In another case, a mass shooter was found to possess a list of victims he intended to kill, but an armed citizen prevented him from carrying out his serialization of mass murder. The lives of those fellow citizens and neighbors were saved because of the person who fought back and stopped the serial killer. Those good citizens and neighbors, some who may have been hoplophobic, would never know their lives had been saved because of an armed Good Samaritan.

Read this book to learn the valuable lessons from the many other stories!

In his last tome, Guns and Self-Defense (2019), which was co-authored with Sims Waters, the authors narrate “23 inspirational true crime stories of survival with firearms.” And once again, the reader won’t be disappointed. Highly entertaining, the thrilling stories provide lessons in sociology and survival:

1. Convenience store clerk’s work is inherently dangerous, second only to that of the cab driver, and especially so for the clerks working at night. Yet most convenience store chains forbid employees to carry weapons, making them sitting ducks for robbers and other dangerous criminals. This is testified to in two dramatic cases, one in Toledo, Ohio, and another in Naples, Florida.

2. Carjacking can be deadly, and a determined citizen can play a pivotal role even if they did not intend to do so. In this case, a valiant and determined nurse defended herself with a firearm and “single handedly” stopped a vicious carjacking ring in Milwaukee, Wisconsin.

3. Armed citizens have assisted cops in life or death situations by coming to their aid as related in two cases: One case in the Arizona desert, and another near Ocala, Florida.

And once again, read this book to learn the lessons in sociological and human survival imparted from these spellbinding stories.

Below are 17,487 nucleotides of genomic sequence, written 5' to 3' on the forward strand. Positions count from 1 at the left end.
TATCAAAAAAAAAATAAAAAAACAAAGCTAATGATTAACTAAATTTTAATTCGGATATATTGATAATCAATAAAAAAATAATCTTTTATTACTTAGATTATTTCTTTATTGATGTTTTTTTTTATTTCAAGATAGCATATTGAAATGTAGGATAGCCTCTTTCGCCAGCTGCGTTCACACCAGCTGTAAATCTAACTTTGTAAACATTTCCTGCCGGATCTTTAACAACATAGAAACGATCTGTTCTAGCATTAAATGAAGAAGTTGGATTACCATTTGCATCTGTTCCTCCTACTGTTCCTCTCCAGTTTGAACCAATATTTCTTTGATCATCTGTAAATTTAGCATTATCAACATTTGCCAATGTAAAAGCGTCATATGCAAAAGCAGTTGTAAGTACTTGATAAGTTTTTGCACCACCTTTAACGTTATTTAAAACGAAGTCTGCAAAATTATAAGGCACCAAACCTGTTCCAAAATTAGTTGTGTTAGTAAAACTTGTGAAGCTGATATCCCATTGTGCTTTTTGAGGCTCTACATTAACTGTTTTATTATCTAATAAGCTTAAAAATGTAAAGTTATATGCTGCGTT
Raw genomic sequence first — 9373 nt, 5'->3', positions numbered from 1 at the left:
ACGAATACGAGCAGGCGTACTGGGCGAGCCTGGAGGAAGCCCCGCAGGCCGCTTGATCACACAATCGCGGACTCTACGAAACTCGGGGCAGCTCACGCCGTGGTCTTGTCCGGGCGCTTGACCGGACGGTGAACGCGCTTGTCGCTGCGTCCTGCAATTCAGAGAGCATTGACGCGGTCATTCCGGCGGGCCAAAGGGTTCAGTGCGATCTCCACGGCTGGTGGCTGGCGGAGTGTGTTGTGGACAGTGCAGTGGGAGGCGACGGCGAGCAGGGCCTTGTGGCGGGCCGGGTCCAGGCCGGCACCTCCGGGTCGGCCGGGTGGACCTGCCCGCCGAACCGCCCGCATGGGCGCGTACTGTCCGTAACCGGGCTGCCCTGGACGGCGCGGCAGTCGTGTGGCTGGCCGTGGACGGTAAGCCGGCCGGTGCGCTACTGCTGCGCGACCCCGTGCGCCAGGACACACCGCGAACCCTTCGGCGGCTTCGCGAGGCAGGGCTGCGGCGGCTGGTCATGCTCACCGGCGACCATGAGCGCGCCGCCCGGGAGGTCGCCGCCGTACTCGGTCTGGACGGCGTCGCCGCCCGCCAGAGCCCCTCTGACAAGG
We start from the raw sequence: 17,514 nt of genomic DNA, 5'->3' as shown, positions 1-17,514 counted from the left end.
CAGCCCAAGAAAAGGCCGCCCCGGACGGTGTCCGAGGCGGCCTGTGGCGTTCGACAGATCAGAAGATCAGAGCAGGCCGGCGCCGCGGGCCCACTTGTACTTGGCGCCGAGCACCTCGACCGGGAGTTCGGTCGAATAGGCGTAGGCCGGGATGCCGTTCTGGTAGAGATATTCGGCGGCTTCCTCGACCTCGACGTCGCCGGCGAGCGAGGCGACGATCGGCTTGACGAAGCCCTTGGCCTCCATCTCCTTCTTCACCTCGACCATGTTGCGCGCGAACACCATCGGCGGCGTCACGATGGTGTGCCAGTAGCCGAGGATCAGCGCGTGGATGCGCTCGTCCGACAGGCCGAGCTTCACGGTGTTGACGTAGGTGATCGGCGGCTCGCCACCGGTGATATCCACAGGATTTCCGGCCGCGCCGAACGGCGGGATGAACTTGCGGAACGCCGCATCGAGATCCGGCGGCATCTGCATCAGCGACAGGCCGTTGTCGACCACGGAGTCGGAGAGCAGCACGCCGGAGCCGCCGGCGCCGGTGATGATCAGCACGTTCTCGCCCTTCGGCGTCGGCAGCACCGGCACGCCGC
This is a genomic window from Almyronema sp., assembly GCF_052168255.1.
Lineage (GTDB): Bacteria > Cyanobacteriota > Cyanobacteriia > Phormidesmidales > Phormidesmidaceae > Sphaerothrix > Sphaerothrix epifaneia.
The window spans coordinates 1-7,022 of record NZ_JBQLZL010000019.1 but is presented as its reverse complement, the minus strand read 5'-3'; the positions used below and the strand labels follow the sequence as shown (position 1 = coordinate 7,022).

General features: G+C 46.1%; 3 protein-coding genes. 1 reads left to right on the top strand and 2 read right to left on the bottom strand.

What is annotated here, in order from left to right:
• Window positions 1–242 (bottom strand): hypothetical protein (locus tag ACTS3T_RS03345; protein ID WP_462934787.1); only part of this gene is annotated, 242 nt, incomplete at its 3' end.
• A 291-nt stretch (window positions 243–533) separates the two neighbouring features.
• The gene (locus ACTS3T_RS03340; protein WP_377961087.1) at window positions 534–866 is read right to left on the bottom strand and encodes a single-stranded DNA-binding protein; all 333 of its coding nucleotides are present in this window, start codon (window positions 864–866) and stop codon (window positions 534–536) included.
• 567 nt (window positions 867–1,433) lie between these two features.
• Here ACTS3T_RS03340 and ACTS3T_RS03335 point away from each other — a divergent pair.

Kudos to Robert A. Waters for his years of dedication to scholarship—that is, essential scholarship in the change of ideas for the preservation of liberty. And visit his blog to read more tales of survival, human-interest stories, and the historical vignettes he has researched and collected as well as the magnificent book reviews posted there.

Written by Dr. Miguel Faria

Miguel A. Faria, M.D., is Associate Editor in Chief in neuropsychiatry; history of medicine; and socioeconomics, politics, and world affairs of Surgical Neurology International (SNI). Dr. Faria is a retired Board Certified Neurological Surgeon. He is the author of Vandals at the Gates of Medicine (1995); Medical Warrior: Fighting Corporate Socialized Medicine (1997); Cuba in Revolution: Escape From a Lost Paradise (2002), and America, Guns, and Freedom: A Journey Into Politics and the Public Health & Gun Control Movements (2019). His most recent books are Controversies in Medicine and Neuroscience: Through the Prism of History, Neurobiology, and Bioethics (2023) and Cuba’s Eternal Revolution through the Prism of Insurgency, Socialism, and Espionage (2023; in press) published by Cambridge Scholars Publishing, Newcastle upon Tyne, England. His website is

This article may be cited as: Faria MA. A Tribute to a Defender of Freedom and Scholar, Robert A. Waters., May 8, 2023. Available from:

Copyright ©2023 Miguel A. Faria, Jr., M.D.  

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1 thought on “A Tribute to a Defender of Freedom and Scholar, Robert A. Waters by Miguel A. Faria, MD”

  1. Without the second amendment there is no true self-defense or any actual freedom and individual rights.. WE are becoming subjects like in feudal times.. Or useful idiots.. Truthful narratives on this subject are needed more than ever to protect our rights as citizens before we are enslaved completely.